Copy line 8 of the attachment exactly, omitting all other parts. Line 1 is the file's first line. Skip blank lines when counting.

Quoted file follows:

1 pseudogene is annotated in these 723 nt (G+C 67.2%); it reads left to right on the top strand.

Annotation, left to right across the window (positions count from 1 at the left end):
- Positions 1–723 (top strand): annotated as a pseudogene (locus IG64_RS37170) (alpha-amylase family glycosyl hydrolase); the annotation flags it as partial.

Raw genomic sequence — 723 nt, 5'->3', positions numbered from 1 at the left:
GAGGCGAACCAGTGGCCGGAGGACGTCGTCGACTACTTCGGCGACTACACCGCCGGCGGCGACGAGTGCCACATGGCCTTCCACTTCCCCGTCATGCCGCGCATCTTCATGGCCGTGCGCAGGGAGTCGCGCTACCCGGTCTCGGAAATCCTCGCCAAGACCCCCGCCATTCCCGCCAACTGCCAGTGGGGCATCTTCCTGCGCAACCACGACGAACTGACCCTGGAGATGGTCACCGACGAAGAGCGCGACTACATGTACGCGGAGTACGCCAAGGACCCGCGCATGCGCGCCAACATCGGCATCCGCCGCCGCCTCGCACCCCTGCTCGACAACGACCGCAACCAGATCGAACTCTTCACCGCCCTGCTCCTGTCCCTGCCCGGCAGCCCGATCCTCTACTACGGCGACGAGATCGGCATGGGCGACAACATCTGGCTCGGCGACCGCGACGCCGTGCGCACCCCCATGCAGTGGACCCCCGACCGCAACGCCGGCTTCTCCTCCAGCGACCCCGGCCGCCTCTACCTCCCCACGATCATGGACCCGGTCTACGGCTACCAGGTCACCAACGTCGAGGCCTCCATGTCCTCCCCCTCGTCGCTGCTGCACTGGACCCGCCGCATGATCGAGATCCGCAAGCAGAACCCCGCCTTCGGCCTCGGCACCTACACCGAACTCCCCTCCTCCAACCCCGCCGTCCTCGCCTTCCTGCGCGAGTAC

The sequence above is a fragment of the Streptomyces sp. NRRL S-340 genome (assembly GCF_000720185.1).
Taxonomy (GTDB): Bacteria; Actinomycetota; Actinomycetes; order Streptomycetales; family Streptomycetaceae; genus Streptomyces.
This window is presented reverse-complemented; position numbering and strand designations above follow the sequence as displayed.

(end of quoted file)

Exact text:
This window is presented reverse-complemented; position numbering and strand designations above follow the sequence as displayed.